They are actually different things and for a lot of various reasons. I am epileptic all the time. This can also be described as being a “person with epilepsy”. The second term identifies me as a person beyond the condition but in my opinion, I’m epileptic. I’m a lot of other things too and being an epileptic does not negate all the other aspects. Otherwise I am a person with epilepsy, a person who runs, a person who has two X-chromosomes, etc. etc. etc.
Anyways. Epilepsy. I am epileptic all the time. That does not change. That is unlikely to ever change. I have been epileptic for nineteen years.
Seizures. Seizures are an event. They are an occurrence. They are an electrical firing of neurons in the brain. I have been having seizures for at least twenty years. Seizures can happen in people once in their lifetime and then never happen again. Seizures can potentially be controlled through various means. Seizures can happen as a result of circumstances that are not related to epilepsy.
So why emphasize the difference?
I am epileptic all the time. This gets lost sometimes when I am trying to explain it and there is more than just seizures.
Medication: Every morning I take medication. Every evening I take medication. Before I go to sleep I take medication. I carry a purse, and any purse I have (even for formal events) needs to be large enough for me to carry enough medication.
Side Effects: There are lots, but I will refer to just one set. Two of my senses are virtually non-existent: smell and taste. Two have hyper sensitivity: sound and texture. That doesn’t mean I can hear everything. It means certain sounds are amazing (like voices), and certain ones are horrid (like cymbals). I love the way certain foods feel (like gummy candy) and hate the way ones feel (like bacon). This is just the way my brain processes information. It’s almost impossible to explain as well.
Travel: When I travel, I need to make sure that I have enough medication not only for the exact dates I am travelling, but extra in case I am stranded somewhere. Most travel insurance plans don’t cover epilepsy (as a pre-existing condition). There are still places in the world that consider epilepsy to be a result of demonic possession.
The Pharmacy: I am on a few medications (plus vitamins). The timing of each refill does not coincide, so I have to go to the pharmacy every week. Every week of every year. I see the pharmacists more than I see my family or friends.
Transportation: I don’t drive. So things like going to work, doctors appointments, hair appointments, getting groceries, attending yoga classes, picking up prescriptions, all take more effort and money than just getting into a vehicle. Public transit does not go everywhere in this city.
Disability / Medical Condition: If you can’t see it, is it really there? Short of providing EEG results, unless someone witnesses a seizure, how do I evidence that I have a condition? The injuries could have come from anywhere.
Those were just a few examples of the things associated with epilepsy. Overall though for me, epilepsy, is an inconvenience. It makes everything more difficult, but the condition on its own is just another aspect of me, like having those two x-chromosomes. Epilepsy, and having a uterus, are things I know exist and I can make plans to accommodate.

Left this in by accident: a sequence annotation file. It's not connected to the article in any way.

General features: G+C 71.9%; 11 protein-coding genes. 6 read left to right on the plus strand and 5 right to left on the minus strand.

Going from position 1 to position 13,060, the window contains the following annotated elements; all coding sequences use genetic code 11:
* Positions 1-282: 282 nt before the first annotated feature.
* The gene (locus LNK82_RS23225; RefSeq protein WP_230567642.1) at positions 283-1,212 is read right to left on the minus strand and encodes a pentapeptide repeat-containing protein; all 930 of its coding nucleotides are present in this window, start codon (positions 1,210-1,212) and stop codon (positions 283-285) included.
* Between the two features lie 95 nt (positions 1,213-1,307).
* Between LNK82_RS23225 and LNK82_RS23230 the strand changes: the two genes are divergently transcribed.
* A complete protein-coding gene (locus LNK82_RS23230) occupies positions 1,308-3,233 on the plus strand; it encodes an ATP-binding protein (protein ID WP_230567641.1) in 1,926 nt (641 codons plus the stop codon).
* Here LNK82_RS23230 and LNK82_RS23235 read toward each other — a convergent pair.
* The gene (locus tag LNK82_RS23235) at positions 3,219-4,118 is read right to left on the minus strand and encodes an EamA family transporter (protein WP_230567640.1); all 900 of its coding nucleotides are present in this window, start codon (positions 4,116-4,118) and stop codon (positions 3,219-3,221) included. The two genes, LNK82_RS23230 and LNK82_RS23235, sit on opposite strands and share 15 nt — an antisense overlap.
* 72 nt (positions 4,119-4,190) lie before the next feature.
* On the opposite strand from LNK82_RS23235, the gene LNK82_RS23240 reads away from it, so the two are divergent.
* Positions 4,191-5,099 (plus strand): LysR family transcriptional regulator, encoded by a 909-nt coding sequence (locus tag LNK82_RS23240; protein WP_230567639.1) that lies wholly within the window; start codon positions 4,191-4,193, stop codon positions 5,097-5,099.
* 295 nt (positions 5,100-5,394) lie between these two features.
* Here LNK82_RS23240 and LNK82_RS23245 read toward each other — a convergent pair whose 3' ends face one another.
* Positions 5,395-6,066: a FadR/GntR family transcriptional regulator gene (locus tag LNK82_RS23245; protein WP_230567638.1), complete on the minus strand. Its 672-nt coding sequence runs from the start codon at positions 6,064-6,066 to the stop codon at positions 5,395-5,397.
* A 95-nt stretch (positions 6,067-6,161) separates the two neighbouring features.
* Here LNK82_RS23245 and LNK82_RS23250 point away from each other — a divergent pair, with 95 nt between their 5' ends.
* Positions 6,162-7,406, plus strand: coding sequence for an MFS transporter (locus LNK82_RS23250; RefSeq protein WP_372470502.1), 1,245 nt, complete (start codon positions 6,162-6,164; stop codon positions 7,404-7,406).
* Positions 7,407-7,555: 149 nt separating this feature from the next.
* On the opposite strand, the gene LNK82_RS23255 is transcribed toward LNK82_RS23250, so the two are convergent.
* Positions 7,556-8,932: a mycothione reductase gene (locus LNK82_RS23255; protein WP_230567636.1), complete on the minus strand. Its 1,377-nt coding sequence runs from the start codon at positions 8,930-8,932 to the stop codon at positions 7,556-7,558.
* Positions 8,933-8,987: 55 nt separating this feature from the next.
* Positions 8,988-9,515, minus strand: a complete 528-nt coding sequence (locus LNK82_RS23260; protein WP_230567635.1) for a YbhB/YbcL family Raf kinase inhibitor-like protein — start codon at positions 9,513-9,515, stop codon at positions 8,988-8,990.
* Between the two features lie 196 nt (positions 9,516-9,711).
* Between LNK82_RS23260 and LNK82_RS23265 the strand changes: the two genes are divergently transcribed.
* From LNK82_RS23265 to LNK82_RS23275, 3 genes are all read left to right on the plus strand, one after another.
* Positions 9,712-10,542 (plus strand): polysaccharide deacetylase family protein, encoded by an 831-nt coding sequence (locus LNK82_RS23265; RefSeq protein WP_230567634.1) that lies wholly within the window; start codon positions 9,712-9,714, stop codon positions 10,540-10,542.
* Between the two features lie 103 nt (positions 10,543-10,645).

I have seizures sometimes. This is what people think about mostly when I say that I have epilepsy.
Seizures happen. They hurt physically and emotionally. They can result in injuries and physical trauma. They are embarrassing. Depending on their timing, they impact my ability to finish a race, travel, socialize, stay awake.
Types: There are different types of seizures. Some can go unnoticed. Some draw a lot of attention. Sometimes I have to tell people I’m having seizures because I can feel them but they aren’t visible. Sometimes people tell me that I’ve had a seizure, because I was wondering why I was laying on the ground.
Witnesses: People react differently to seizures. That can come with exposure, training, experience and general personality. I know people who have witnessed me having seizures on multiple occasions and still get emotional and panicky. I’ve known people who have seen it and on the first instance responded methodically. Seizures are traumatic to the witnesses as well as the person experiencing it.
Overall, seizures can’t be planned for. They can be more than an inconvenience. The seizures are what cause injuries.
When I run, practice yoga or swim, I am epileptic. When I shower, I am epileptic. When I take public transit, I am epileptic. When I am at work, I am epileptic. All the time. All the time. When I have a seizure though, whether it is a tonic-clonic, myoclonic, complex partial, simple partial or absence seizure, that is when I am noticeably and directly impacted. That’s when I’m at risk of tripping, falling or drowning. When I have a seizure, that’s when I could collapse on a train or at my desk.
I can’t change that I am epileptic. I can hope that through medication and exercise that the seizures can be controlled, but I can’t guarantee that. A person who has epilepsy is no more or less epileptic than another person who has epilepsy, but seizure conditions can be different. Both, epilepsy and seizures, need to be respected for the impact that they have on the lives of the people who experience them and the people around us.
And I know I’ve used that picture before, but I just want to point out that I was epileptic when I crossed that finish line (and still am for all future finish lines). Epilepsy. All the time.